by Jeff Bond
“The Apple” might easily be retitled “Spock’s Bad Day”—over the course of this second season opus the Vulcan science officer is a.) shot in the chest with darts from a poisonous plant; b.) casually tosses an explosive rock, almost blowing up himself and the rest of the landing party; c.) is knocked on his ass by an alien force field; d.) is attacked by Vaal-worshipping natives; e.) is struck by lightning, and f.) is mercilessly teased by the Captain and Dr. McCoy as they not so subtly hint that he looks like Satan.
Like “The Gamesters of Triskelion,” “The Apple” can be held up as an example of all of Star Trek’s worst vices: ridiculous costumes and wigs, primitive aliens speaking like cavemen, hostile, society-controlling false gods easily overthrown by Kirk, and speeches about freedom and love standing alongside rock-‘em-sock-‘em stunt man fight scenes. The difference is that “Triskelion” manages to work as a celebration of Trek cheesiness and somehow be kind of moving at the same time. “The Apple,” on the other hand, is too transparent and follows too closely on the heels of the very similar “Who Mourns For Adonais?” (even incorporating much of the score from that episode) to make much of an impact. It does offer fans of cheese some entertaining moments, however—like future Starsky and Hutch star David Soul engaging in a classic Trek “what is this thing called ‘kissing’?” scene, and some amusing moments for Chekov and potential girlfriend Yeoman Landon (Celeste Yarnall), who herself executes what may be the only karate kick and judo throw ever performed by one of the Enterprise’s miniskirted yeomen. One has to think that Trek might have done better in the ratings had it only shown more of this sort of thing. You also have to love Spock and Chekov luring one of the residents of Gamma Trianguli VI (Keith Andes as Akuta) out from the bushes with a spirited fake argument (“Mr. Chekov, your tricorder readings are totally inefficient!”). It’s the show’s character-based humor that makes episodes like this, which would have been positively dire in other hands, at least mildly entertaining. Muscleman Andes is not one of Trek’s more memorable guest stars, but he does bring a convincing ironic innocence to moments such as the one in which he instructs his fellow children of Vaal on how to effectively crack open a man’s skull. David Gerrold once noted that because of the Enterprise crew’s advanced technology, in order to advance the story they either had to run into aliens of such superior ability that they would render the ship and its gadgets useless, or of such inferior ability that they would simply knock the crewmembers unconscious and take their gadgets away from them—in “The Apple” you get both.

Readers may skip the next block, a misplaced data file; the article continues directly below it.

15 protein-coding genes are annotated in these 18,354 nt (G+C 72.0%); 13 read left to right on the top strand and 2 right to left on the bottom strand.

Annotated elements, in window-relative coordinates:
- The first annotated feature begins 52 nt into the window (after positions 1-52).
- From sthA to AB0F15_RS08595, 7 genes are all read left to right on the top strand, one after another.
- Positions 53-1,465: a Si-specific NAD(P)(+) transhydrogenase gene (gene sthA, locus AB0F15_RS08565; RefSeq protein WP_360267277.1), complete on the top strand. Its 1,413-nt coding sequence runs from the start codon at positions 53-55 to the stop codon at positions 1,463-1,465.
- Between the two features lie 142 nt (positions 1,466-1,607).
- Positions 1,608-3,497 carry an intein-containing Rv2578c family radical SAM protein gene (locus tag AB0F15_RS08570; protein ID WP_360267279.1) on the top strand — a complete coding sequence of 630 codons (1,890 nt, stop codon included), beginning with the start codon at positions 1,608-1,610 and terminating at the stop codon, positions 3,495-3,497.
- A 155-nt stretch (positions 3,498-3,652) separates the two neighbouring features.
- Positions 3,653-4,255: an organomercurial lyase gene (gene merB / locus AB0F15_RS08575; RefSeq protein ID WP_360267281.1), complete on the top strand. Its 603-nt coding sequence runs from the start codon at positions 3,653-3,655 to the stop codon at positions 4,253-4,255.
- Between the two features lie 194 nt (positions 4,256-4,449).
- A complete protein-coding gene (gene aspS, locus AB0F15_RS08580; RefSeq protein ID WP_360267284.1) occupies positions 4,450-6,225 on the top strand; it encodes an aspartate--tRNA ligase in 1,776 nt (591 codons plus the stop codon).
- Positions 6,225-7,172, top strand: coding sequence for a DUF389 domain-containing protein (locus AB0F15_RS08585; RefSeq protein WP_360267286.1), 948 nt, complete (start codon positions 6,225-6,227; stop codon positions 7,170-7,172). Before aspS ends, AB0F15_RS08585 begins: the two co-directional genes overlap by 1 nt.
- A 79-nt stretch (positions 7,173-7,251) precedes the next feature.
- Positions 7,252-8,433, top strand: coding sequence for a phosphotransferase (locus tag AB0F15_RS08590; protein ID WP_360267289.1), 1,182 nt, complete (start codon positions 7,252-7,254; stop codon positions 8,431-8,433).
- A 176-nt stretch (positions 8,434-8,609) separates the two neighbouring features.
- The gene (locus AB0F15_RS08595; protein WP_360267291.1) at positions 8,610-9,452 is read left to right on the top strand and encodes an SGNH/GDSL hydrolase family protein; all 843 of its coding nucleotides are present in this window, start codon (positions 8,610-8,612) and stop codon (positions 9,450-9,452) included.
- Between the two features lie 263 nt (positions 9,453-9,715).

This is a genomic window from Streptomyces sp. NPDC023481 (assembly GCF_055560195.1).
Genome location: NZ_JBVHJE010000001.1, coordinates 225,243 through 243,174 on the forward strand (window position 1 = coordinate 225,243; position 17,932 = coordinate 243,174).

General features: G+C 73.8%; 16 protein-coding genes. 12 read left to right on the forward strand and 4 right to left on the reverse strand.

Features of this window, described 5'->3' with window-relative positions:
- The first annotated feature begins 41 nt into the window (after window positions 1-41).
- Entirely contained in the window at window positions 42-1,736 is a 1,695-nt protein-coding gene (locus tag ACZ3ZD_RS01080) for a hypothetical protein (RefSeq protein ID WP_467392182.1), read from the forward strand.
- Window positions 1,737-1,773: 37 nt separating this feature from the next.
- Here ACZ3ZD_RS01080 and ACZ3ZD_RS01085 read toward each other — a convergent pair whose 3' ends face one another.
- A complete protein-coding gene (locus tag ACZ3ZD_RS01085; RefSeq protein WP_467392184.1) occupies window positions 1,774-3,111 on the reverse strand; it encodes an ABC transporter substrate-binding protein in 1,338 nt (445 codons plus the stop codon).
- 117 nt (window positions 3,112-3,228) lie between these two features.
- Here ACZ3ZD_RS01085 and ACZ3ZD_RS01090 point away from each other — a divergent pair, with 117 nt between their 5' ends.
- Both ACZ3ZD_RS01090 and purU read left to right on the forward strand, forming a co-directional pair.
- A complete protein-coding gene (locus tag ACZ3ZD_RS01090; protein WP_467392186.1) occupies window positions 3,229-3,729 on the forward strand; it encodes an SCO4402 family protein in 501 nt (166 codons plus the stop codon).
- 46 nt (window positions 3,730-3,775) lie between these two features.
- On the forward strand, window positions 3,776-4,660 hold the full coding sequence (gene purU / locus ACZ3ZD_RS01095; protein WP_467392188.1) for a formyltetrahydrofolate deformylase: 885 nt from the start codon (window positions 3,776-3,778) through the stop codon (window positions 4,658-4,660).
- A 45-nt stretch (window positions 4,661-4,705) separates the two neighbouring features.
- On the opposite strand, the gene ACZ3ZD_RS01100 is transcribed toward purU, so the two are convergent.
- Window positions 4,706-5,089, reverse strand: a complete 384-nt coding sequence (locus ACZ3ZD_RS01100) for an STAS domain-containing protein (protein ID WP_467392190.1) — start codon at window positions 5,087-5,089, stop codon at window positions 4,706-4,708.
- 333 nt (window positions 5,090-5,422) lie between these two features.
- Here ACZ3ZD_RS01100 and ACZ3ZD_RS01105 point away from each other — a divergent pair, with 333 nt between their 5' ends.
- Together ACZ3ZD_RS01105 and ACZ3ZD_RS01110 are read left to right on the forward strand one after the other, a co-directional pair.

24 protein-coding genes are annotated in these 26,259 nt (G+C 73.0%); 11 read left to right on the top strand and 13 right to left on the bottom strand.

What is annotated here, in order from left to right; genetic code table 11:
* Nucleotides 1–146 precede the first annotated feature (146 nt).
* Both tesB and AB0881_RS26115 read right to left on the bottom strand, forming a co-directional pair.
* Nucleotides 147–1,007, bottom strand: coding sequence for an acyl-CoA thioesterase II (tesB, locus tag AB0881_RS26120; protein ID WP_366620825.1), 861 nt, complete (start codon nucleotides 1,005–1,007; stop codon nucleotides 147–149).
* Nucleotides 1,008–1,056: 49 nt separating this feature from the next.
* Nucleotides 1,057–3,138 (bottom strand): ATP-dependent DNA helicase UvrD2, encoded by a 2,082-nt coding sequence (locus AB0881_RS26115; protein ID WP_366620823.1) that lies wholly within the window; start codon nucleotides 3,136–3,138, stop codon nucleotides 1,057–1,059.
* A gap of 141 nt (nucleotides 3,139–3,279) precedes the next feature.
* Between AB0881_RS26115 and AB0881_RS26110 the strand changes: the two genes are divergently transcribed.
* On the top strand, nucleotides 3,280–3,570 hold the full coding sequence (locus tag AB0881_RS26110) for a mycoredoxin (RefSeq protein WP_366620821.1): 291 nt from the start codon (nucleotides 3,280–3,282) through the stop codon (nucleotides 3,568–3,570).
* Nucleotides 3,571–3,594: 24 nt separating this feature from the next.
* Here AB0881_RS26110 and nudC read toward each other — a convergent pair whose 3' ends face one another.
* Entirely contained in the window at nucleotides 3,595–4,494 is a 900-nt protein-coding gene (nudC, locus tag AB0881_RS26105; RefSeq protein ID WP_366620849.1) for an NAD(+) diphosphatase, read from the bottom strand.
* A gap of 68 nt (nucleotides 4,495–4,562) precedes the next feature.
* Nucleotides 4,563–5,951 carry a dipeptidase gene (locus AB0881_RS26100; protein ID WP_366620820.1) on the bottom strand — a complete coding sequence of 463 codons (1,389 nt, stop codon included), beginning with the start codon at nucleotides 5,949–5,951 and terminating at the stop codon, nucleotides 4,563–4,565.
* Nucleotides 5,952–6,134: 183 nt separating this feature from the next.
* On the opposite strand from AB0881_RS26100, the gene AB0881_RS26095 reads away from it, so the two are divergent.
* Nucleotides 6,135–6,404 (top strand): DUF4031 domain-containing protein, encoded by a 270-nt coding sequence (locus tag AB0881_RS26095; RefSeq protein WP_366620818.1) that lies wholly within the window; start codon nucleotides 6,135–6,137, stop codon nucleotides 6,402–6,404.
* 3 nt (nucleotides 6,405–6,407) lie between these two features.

There’s not a lot for CBS-D to work with as far as sprucing up the effects go. Interestingly, this episode was the one chosen as an example to break down Trek’s visual effects in Stephen Whitfield’s seminal “Making of Star Trek” book, with elements from a shot of a security guy getting zapped by lightning separated and displayed as an example of “getting zapped by a phaser.” Very few of these old-style optical effects on the planet surface get the CBS-D treatment—the work goes into constructing yet another earth-like planet (with a nice thin veil of red atmosphere to match the soundstage backdrop), one new shot of the Enterprise firing phasers in front of a pivoting camera perspective, and enhancements to the phaser fire impact on the Vaal statue that are very similar to what was done on “Who Mourns for Adonais?” But “The Apple” is such a mediocre example of Trek formula that gilding the lily with anything more elaborate than what was done would have been a little ridiculous.
Remastered & Original